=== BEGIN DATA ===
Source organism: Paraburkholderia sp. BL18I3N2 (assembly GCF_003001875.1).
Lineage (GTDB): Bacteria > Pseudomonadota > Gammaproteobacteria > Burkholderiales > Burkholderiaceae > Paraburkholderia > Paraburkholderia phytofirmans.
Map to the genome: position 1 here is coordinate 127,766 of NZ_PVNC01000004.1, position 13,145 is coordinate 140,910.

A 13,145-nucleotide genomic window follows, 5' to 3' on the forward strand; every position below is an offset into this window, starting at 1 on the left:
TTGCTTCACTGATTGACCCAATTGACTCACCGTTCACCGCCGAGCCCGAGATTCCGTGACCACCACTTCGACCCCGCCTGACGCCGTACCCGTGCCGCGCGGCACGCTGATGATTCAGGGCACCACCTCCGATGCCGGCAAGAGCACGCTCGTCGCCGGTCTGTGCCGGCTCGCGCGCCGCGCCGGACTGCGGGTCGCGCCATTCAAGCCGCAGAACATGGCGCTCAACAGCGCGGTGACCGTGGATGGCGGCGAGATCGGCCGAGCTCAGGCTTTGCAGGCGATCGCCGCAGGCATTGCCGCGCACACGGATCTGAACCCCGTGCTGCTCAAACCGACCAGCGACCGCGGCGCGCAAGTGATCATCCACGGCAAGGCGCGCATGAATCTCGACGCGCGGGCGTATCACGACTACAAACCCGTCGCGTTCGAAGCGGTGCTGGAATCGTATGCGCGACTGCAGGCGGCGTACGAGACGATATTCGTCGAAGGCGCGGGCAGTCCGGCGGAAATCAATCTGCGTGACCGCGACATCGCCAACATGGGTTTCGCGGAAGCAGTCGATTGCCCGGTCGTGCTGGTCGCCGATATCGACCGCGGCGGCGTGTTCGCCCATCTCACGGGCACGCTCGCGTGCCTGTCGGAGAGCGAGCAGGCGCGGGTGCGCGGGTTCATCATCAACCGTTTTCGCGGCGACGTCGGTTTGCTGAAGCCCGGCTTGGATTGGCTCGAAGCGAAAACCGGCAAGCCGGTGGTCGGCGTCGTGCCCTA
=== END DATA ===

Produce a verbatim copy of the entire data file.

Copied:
Source organism: Paraburkholderia sp. BL18I3N2 (assembly GCF_003001875.1).
Lineage (GTDB): Bacteria > Pseudomonadota > Gammaproteobacteria > Burkholderiales > Burkholderiaceae > Paraburkholderia > Paraburkholderia phytofirmans.
Map to the genome: position 1 here is coordinate 127,766 of NZ_PVNC01000004.1, position 13,145 is coordinate 140,910.

A 13,145-nucleotide genomic window follows, 5' to 3' on the forward strand; every position below is an offset into this window, starting at 1 on the left:
TTGCTTCACTGATTGACCCAATTGACTCACCGTTCACCGCCGAGCCCGAGATTCCGTGACCACCACTTCGACCCCGCCTGACGCCGTACCCGTGCCGCGCGGCACGCTGATGATTCAGGGCACCACCTCCGATGCCGGCAAGAGCACGCTCGTCGCCGGTCTGTGCCGGCTCGCGCGCCGCGCCGGACTGCGGGTCGCGCCATTCAAGCCGCAGAACATGGCGCTCAACAGCGCGGTGACCGTGGATGGCGGCGAGATCGGCCGAGCTCAGGCTTTGCAGGCGATCGCCGCAGGCATTGCCGCGCACACGGATCTGAACCCCGTGCTGCTCAAACCGACCAGCGACCGCGGCGCGCAAGTGATCATCCACGGCAAGGCGCGCATGAATCTCGACGCGCGGGCGTATCACGACTACAAACCCGTCGCGTTCGAAGCGGTGCTGGAATCGTATGCGCGACTGCAGGCGGCGTACGAGACGATATTCGTCGAAGGCGCGGGCAGTCCGGCGGAAATCAATCTGCGTGACCGCGACATCGCCAACATGGGTTTCGCGGAAGCAGTCGATTGCCCGGTCGTGCTGGTCGCCGATATCGACCGCGGCGGCGTGTTCGCCCATCTCACGGGCACGCTCGCGTGCCTGTCGGAGAGCGAGCAGGCGCGGGTGCGCGGGTTCATCATCAACCGTTTTCGCGGCGACGTCGGTTTGCTGAAGCCCGGCTTGGATTGGCTCGAAGCGAAAACCGGCAAGCCGGTGGTCGGCGTCGTGCCCTA